Over the past number of weeks, the issue of youth crime has come to the forefront of controversy here in Rimbey.
It began in the weekly crime report earlier this month when Cst. Daniel Kenny, to paraphrase, made the assertion that the RCMP had much more important things to do than be babysitters or surrogate mothers to a number of these young offenders, as opposed to their parents.
Subsequently, a number of letters were submitted to and published by this newspaper contradicting the claims made by Cst. Kenny.
Whether you agree or disagree with Cst. Kenny’s assessment of the situation, or whether you agree or disagree with the letters that followed, no matter how you slice it or no matter how you dice it, there are a number of certainties that should be thrown into the mix when discussing the issue of youth crime here in Rimbey.
First and foremost, all one has to do is turn back a few pages to the front page of today’s edition to see that yes, the RCMP do indeed have much bigger issues to worry about than kids running wild at all hours of the night while their parents seem oblivious to what they’re up to.
In fact, in many of the cases such as those on Page 1, the RCMP are dealing with life and death situations and most certainly cannot and will not drop everything and come running because somebody can’t or won’t control or discipline their kid.
As for actually blaming the police for the antics of their kids or for not intervening on the parent’s behalf, again, see Page 1. After all, the RCMP don’t make the rules in this country, their role is to enforce those rules so any blame put on them is highly unjustified.
On the surface, most voters in this area should be tickled pink that the Conservatives are still calling the shots. After all, the leader said during the recent election campaign that he was going to pull off the sweater-vest, roll up his sleeves and get tough on youth crime, but that was only on the surface.
When you consider that according to the polls in the recent federal election, the Conservatives were poised to win a majority government until the prime minister – in his zeal for absolute power, jumped the gun on two key issues in Quebec – one being getting tough on youth crime, voters there turned on him, his popularity plummeted and we’re back to Square One.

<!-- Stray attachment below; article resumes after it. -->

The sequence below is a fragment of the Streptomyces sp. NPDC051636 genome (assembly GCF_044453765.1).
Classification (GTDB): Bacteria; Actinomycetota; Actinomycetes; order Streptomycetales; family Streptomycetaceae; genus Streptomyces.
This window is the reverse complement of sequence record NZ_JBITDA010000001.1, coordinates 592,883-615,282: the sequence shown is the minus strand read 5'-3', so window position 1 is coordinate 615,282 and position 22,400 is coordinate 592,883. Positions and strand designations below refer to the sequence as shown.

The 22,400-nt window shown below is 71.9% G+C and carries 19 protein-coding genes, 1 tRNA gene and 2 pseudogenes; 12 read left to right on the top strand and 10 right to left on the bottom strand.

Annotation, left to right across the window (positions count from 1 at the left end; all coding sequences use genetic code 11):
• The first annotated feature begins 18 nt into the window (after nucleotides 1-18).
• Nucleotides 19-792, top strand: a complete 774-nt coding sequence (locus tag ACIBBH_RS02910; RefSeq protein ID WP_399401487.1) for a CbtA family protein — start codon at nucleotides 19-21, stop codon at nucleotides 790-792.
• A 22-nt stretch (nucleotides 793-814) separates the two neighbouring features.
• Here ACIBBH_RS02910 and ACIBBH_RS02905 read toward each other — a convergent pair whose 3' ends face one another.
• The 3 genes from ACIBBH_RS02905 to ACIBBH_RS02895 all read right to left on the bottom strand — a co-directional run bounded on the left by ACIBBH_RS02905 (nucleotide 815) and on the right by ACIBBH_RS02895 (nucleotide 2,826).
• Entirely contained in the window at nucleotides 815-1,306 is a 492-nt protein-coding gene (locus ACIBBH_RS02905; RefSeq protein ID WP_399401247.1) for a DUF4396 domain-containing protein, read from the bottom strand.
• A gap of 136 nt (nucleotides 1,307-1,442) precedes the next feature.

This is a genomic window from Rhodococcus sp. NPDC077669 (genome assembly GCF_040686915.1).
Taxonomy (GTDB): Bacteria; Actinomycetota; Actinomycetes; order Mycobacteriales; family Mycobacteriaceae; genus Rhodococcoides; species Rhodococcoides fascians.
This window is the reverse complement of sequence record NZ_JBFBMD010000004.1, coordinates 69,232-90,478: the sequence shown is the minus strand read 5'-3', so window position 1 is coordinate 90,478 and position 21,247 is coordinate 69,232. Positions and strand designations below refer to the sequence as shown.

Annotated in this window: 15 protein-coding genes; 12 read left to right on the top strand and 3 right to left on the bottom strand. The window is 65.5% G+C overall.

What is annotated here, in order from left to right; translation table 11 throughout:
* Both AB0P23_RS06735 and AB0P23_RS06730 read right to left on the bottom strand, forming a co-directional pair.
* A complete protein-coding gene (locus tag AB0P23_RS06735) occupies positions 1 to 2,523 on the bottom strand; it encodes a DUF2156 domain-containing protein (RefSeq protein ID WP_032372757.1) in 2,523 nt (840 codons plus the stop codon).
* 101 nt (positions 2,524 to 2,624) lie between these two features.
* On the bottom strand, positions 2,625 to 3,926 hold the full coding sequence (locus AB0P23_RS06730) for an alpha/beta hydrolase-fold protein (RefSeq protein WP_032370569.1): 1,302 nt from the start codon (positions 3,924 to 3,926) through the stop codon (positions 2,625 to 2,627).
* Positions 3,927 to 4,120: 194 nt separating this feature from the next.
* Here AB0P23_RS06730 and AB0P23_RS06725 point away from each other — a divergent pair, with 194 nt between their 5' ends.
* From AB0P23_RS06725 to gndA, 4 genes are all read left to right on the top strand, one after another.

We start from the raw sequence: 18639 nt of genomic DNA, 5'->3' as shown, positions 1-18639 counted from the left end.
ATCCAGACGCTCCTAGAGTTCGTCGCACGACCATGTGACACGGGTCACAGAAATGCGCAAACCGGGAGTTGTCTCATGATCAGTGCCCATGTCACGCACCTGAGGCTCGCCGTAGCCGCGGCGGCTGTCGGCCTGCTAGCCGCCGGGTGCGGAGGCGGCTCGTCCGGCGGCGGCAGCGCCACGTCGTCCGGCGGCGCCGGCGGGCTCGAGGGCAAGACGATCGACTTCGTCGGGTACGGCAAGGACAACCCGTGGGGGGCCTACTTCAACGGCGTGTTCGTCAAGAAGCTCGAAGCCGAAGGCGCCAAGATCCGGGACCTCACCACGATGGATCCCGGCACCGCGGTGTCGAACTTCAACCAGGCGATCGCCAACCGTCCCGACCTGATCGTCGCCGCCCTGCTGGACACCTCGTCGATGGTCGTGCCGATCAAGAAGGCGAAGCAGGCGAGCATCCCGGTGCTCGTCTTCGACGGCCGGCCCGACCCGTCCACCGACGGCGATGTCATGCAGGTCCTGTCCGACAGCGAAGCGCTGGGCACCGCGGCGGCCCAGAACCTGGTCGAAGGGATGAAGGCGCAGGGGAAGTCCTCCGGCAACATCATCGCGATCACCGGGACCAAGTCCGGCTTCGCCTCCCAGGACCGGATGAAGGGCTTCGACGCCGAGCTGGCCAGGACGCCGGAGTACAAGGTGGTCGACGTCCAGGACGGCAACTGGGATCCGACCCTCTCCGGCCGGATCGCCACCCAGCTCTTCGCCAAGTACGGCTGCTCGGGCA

Why exactly the folks over in Quebec are so fervently opposed to cracking down on young offenders is a matter for another day, but you can bet the farm that no federal government, be it this one or another other, will be making that mistake again, especially if it means losing a majority.
So after spending the batter part of $300 million on an election that got us pretty-well nowhere, both parents and the police still have little recourse when it comes to dealing with youth committing criminal acts.
Another certainty that needs to be touched on is if and when this or any other government finally begins to address the issue, it most certainly wont be in a similar fashion that Malaysia and a number of other Asian countries deal with it.
Those of us who are a little longer in the tooth than the young hooligans that are causing the problems locally, may well remember the name Michael P. Fay.
For those who don’t, Fay, an 18 year-old American thought, as most Americans do, that he was somehow immune from the laws of other countries because…well, he was an American and somehow, the laws of other countries don’t apply to them.
Wrong, said the high court in Malaysia and even after a number of pleas from then-President Bill Clinton, the punishment for his crimes – that being theft and vandalism, was dolled out in the form of the cane and on May 5, 1994, Fay was lashed on the rear-end four times after the government reduced the sentence from six lashes.
In light of the fact that Malaysia has one of the lowest youth crime rates in the world, many may think a return to corporal law might not be such a bad idea after all, but you can bet the farm it won’t happen here, especially when you consider Quebec’s opposition to the issue.
So if parents cannot turn to the government for help, blaming the RCMP seems to be their only option.
But there is one more.
How about trying the truth for a change?
What about this for a solution: rather than going to court to ‘defend’ little Johnny or Jane who just happen to be facing a number of charges that, if they were a few years older, would be looking at some considerable jail time, why not simply tell the judge the truth for a change?
If you’ve already resigned yourself to the fact that your kid is out of control and after repeated attempts of disciplining them yourself to no avail, maybe it’s time to turn them over to people who can and will discipline them for you.
After all, for the vast majority of us, a little old school, ‘tough love’ was an everyday occurrence back in the day, so why, all of a sudden, are little Johnny and Jane immune from the same treatment?
Rather than standing up in court and using the same old line, ‘my kid’s not bad, he or she just does bad things’, why not take a more pro-active approach, which brings us to another certainty.
You can be assured that if you tell the judge that you are incapable of controlling your kid, he’ll find someone who is. And if little Johnny or Jane are sent to an ultra-strict, ultra-disciplined group home or some such other facility, then all the better.
Isn’t that the whole idea in the first place?
If while ‘inside’ they find it unbearably horrible to be away from their friends and family, maybe the next time they’ll think twice about stealing vehicles or breaking into a business or throwing rocks through windows or spray-painting graffiti on churches and schools.
However you want to deal with it is up to you, but one thing’s for sure: the RCMP have much more serious things to deal with than being a babysitter or a surrogate mother for somebody else’s kid.